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True hardwood vs. engineered hardwood flooring: Better buy?

True Hardwood vs. Engineered Hardwood Flooring

Comparing true hardwood flooring with engineered hardwood flooring is like comparing apples and oranges. Their both great options with lasting flavor that have the power to improve lifestyles. However, they do these things in different ways. We’ll breakdown each floor type in hopes to convince you to one decision or the other—true hardwood vs. engineered hardwood:

Composition

hardwood vs. engineered hardwoodHardwood: True hardwood through and through. Typically, 3.25’’ in width with a plank width ranging from 5-10’’.

Engineered Hardwood: Multiple layers of plywood are topped with one layer of true hardwood. As for dimensions, engineered hardwood essentially matches true hardwood inch for inch.

Durability

Hardwood: Lasts for a very long time, up to 40 years if properly cared for. Any scratches or blemishes that come about over time can be removed from a refinishing job. Hardwood flooring can be refinished many times, making it a lasting purchase for homeowners.

Engineered Hardwood: Can last for as long as actual hardwood, but only if cared for. Engineered hardwood can not be refinished as often as hardwood. In fact, engineered can generally only be refinished two or three times. Thus, there is not as much room for error with engineered hardwood. If it is not properly cared for then you are looking at a lifetime of 20-30 years.

Ease of Installation

Hardwood: Professional installation required. Planks have to either be nailed or stapled down and the process is very precise. It will take all of an afternoon for your hardwood floor to be installed. Just be sure to hire a reputable installation company so the job is done without flaw.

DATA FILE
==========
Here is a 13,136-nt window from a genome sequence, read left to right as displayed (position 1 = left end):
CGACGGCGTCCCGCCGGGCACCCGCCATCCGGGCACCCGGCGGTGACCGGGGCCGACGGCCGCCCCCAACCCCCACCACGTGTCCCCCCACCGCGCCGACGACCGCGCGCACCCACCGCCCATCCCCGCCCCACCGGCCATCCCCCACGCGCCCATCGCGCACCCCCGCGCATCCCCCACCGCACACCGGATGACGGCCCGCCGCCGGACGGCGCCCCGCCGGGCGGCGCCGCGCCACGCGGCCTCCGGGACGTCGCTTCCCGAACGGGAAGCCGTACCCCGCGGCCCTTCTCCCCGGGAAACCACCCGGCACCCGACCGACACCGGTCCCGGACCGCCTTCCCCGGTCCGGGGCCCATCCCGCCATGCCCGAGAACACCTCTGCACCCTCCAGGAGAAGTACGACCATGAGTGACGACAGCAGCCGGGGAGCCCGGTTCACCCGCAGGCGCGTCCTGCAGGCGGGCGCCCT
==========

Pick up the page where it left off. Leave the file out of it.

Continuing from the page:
Engineered hardwood: Not as particular as hardwood; however, professional help is still recommended. Engineered hardwood can be installed via stapling, nailing, gluing or lock-and-click methods. The installation process will take less time, but the difference is minimal.

Versatility

Hardwood: Any wood form can be turned into a hardwood floor. Options are practically limitless. There are more ordinary types to choose from like maple and there are more unique types to choose from like Brazilian Cherry.

Engineered Hardwood: The fact that engineered hardwood is topped with actual hardwood gives it nearly the same versatility. There are some restrictions due to width, but a homeowner will still have their choice at many types.

Areas of Use

hardwood vs. engineered hardwoodHardwood: Great for high traffic areas like living rooms, entryways and stairwells. The only areas you really need to watch out for are those which are vulnerable to moisture. Specifically, kitchens and bathrooms. Moisture that seeps through the seems of a hardwood floor can cause cupping, warping and curling. It takes extended exposure to moisture, though, you must be careful with spills and cleaning.

Engineered Hardwood: Can be used in the same areas as actual hardwood. Engineered hardwood is vulnerable to moisture, but not as vulnerable as hardwood. Reason being, engineered’s multi-layer composition makes it tougher for moisture to seep all the way through to the core. So, for hardwood vs. engineered hardwood, engineered has slightly more versatility throughout a Dallas, TX home.

Resale Value

Hardwood: Does play a big role in increasing the value of a home. Buyers are very attracted to hardwood as they know they will get a long-lasting, visually appealing floor.

Engineered Hardwood: Due to its hardwood topping, engineered hardwood holds the same effect on resale value as true hardwood.

True hardwood vs. Engineered Hardwood: what did you decide?

The truth is, you really can’t go wrong with either. They both make for outstanding flooring choices.

For your flooring needs, rely on Flooring Source of Texas. Give us a call at (972) 778-6855 or visit our website—https://flooringsourcetx.com. We have a wide variety of flooring options and styles to our selection and we’ll install your brand-new floor for you as well! Visit our blog for additional helpful home remodeling advice.